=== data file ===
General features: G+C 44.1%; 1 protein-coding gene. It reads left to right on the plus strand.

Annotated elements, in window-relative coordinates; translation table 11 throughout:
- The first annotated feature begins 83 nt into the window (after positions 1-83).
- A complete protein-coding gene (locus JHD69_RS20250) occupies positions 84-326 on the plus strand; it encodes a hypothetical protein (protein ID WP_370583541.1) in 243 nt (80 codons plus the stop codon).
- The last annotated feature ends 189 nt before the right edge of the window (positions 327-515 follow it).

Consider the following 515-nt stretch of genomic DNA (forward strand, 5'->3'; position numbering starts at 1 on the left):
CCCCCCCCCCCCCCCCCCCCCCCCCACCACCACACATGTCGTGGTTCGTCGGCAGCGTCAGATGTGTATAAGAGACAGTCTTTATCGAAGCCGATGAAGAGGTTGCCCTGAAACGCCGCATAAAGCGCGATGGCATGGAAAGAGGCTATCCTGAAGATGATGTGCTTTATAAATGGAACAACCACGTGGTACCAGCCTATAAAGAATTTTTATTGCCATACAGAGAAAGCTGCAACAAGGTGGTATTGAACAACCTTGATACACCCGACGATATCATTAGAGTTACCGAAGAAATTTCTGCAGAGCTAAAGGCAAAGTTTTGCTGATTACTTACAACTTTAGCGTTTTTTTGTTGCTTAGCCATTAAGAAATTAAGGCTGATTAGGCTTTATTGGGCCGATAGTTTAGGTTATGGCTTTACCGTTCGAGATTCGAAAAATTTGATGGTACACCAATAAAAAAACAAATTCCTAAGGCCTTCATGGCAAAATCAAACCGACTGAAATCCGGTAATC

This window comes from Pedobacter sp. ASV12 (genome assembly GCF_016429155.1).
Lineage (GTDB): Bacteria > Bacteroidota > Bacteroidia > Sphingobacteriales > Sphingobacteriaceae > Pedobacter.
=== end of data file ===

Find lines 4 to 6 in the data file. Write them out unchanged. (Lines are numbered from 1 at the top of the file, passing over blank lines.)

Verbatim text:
- A complete protein-coding gene (locus JHD69_RS20250) occupies positions 84-326 on the plus strand; it encodes a hypothetical protein (protein ID WP_370583541.1) in 243 nt (80 codons plus the stop codon).
- The last annotated feature ends 189 nt before the right edge of the window (positions 327-515 follow it).

Consider the following 515-nt stretch of genomic DNA (forward strand, 5'->3'; position numbering starts at 1 on the left):